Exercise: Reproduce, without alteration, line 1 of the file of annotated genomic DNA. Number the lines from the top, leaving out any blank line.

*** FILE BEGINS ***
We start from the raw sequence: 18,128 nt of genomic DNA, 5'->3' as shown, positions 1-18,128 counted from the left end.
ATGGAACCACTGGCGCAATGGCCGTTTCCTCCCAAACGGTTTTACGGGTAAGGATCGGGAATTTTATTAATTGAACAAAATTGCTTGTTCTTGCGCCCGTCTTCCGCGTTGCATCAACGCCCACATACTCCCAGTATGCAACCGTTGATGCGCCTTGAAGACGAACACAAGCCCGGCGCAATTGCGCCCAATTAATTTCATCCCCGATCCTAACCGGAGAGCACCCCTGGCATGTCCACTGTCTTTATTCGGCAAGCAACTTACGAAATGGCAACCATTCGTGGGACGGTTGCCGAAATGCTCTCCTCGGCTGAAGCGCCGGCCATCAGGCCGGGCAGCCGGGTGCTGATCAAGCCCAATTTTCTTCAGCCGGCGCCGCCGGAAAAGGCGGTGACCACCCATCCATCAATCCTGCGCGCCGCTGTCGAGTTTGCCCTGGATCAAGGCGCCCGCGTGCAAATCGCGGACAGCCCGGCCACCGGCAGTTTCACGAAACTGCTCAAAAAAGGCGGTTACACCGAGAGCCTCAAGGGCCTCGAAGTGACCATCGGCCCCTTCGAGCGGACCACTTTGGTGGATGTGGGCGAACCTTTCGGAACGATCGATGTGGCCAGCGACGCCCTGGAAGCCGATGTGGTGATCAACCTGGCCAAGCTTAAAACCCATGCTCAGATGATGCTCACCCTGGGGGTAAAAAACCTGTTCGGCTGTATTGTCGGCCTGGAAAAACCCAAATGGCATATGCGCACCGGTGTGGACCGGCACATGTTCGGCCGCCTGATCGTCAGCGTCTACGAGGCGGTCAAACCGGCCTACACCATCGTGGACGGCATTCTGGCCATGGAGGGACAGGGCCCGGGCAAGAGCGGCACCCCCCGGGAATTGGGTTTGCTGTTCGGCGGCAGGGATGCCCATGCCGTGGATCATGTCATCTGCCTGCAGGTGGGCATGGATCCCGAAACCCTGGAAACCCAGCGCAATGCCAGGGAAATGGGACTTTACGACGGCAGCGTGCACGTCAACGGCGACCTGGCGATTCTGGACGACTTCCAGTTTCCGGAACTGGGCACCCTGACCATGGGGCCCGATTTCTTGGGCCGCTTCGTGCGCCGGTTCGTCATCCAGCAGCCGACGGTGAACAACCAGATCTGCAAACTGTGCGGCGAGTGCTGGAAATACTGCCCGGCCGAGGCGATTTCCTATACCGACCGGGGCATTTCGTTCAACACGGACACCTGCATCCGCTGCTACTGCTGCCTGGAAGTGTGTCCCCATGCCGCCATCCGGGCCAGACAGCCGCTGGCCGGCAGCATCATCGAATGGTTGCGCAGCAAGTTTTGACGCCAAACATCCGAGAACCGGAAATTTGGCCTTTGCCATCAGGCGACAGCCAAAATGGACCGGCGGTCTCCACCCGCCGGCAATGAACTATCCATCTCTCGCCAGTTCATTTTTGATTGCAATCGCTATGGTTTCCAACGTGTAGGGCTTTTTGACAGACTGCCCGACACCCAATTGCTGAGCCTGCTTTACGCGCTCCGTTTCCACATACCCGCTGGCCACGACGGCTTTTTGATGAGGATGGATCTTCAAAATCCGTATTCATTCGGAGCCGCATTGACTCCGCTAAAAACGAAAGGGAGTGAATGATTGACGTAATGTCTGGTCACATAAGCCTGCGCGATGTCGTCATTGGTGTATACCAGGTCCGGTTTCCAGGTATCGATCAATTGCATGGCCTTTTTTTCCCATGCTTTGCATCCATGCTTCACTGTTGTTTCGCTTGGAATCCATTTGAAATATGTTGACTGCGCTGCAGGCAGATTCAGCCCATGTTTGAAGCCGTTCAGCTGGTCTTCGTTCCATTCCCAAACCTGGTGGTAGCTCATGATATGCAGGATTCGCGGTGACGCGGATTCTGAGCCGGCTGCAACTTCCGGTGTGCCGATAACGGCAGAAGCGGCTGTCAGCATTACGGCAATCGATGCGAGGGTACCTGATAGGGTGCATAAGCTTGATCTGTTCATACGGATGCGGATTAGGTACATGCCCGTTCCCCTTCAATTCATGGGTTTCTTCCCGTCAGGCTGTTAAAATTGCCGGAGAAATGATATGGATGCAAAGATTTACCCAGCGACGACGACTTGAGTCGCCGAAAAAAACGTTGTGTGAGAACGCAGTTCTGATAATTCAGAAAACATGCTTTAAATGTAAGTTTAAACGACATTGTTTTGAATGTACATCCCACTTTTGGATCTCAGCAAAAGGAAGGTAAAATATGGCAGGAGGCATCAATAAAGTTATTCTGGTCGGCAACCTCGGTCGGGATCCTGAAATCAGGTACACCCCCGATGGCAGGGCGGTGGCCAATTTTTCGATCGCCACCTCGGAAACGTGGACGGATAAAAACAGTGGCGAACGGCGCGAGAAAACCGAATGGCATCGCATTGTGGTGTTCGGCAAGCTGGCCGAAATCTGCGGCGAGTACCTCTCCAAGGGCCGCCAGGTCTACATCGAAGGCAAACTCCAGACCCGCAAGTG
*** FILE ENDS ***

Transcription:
We start from the raw sequence: 18,128 nt of genomic DNA, 5'->3' as shown, positions 1-18,128 counted from the left end.